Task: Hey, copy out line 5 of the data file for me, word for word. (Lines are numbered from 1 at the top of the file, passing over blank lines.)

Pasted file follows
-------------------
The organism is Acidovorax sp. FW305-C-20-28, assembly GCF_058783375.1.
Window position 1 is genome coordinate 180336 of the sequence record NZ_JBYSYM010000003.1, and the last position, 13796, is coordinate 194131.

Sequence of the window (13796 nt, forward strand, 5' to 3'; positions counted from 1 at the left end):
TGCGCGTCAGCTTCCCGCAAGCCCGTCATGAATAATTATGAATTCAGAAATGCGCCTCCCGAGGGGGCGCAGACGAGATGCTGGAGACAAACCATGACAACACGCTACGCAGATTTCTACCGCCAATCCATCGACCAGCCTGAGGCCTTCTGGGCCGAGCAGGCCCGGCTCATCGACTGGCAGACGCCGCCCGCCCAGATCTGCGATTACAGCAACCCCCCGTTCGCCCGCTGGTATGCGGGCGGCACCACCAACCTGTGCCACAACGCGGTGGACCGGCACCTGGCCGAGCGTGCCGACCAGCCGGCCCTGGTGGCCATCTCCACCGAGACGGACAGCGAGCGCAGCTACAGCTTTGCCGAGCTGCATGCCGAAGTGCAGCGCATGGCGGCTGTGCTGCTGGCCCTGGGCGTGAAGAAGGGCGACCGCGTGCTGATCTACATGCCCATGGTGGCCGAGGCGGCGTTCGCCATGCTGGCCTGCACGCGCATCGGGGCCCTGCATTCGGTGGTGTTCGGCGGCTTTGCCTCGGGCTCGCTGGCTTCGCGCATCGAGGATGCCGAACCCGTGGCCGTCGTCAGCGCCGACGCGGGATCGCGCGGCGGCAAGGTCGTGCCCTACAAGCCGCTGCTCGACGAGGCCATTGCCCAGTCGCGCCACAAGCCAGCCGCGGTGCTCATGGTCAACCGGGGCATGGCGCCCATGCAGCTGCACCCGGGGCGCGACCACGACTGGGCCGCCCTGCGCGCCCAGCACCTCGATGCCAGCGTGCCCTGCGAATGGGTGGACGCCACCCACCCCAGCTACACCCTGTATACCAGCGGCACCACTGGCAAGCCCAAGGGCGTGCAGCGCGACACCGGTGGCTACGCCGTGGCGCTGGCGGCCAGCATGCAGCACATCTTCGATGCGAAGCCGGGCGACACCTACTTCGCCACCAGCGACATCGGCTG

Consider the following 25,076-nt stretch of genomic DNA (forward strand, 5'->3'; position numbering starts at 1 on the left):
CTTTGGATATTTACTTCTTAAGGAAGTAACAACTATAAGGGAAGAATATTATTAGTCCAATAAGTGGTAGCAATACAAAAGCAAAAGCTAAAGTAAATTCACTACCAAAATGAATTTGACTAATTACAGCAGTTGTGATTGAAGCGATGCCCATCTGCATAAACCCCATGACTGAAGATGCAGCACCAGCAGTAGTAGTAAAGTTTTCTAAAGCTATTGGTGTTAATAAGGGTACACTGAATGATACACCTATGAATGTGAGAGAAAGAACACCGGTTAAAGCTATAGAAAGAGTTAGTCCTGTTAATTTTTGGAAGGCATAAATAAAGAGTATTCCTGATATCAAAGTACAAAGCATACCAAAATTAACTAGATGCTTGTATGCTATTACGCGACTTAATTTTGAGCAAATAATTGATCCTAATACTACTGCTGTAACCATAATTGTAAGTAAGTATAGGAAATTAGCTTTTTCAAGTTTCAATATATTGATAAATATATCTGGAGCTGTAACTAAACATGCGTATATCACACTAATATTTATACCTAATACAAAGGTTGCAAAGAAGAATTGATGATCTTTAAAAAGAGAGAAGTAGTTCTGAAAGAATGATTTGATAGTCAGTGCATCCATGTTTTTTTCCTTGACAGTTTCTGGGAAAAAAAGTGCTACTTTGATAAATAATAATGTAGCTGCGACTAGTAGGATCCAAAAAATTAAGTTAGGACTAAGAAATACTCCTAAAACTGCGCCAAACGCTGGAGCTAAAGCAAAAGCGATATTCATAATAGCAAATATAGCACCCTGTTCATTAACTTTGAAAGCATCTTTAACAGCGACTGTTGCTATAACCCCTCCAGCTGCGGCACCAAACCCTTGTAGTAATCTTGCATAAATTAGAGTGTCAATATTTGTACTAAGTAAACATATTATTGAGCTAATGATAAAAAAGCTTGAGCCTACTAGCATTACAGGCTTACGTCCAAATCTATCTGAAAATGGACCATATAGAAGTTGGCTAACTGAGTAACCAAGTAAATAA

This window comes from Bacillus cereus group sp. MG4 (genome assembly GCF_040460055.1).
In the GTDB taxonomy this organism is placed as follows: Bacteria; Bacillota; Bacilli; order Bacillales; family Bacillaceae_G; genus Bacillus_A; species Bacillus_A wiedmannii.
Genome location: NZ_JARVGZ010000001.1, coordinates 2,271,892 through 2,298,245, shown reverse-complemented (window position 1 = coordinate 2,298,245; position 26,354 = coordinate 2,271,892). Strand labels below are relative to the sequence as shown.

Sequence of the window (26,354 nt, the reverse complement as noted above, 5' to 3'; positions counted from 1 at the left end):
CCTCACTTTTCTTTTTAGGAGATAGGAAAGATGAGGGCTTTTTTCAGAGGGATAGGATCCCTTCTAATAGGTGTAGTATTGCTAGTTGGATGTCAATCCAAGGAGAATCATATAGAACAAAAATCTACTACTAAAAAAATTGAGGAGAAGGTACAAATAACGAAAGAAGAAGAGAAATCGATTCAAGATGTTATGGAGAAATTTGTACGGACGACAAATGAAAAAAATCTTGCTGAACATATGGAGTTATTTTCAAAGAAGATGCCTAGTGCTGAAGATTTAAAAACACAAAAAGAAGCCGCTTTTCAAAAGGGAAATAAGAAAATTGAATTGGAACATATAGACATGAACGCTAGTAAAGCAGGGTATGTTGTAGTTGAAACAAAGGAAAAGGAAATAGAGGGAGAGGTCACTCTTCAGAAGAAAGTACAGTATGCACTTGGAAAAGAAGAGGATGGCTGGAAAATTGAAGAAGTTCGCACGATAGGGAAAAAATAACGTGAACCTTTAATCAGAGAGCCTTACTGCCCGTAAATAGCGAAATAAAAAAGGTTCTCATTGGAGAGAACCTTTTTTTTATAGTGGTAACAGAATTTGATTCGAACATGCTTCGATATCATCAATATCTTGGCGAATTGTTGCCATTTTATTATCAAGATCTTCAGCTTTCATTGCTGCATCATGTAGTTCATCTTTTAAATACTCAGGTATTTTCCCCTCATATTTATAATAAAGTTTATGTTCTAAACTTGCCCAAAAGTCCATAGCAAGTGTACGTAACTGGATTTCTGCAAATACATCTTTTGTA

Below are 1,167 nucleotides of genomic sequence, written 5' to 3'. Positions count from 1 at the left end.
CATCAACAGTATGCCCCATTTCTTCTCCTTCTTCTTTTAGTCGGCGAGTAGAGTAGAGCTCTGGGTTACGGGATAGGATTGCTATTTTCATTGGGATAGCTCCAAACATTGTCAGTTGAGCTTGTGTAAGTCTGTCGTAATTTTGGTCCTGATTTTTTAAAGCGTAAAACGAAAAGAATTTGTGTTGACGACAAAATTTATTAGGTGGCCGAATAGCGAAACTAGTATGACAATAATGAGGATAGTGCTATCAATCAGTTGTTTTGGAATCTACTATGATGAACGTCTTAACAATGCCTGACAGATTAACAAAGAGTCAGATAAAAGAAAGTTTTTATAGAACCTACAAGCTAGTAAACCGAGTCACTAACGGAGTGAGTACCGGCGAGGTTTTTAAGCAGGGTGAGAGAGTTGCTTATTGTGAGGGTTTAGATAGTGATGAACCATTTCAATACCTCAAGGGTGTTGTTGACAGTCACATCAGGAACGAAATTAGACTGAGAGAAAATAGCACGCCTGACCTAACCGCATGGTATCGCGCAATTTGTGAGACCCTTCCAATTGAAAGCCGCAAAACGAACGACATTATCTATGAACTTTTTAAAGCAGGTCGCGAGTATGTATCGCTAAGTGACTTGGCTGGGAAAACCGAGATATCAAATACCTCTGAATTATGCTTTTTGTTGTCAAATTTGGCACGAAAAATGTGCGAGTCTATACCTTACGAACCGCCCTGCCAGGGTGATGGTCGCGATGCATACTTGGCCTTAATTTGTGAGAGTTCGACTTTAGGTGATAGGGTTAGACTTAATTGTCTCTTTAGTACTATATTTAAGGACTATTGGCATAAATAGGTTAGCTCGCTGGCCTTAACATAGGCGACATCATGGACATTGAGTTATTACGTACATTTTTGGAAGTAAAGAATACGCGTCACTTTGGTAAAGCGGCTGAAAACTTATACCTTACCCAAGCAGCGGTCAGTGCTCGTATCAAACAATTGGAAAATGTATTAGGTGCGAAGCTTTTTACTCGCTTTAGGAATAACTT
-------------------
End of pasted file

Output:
Consider the following 25,076-nt stretch of genomic DNA (forward strand, 5'->3'; position numbering starts at 1 on the left):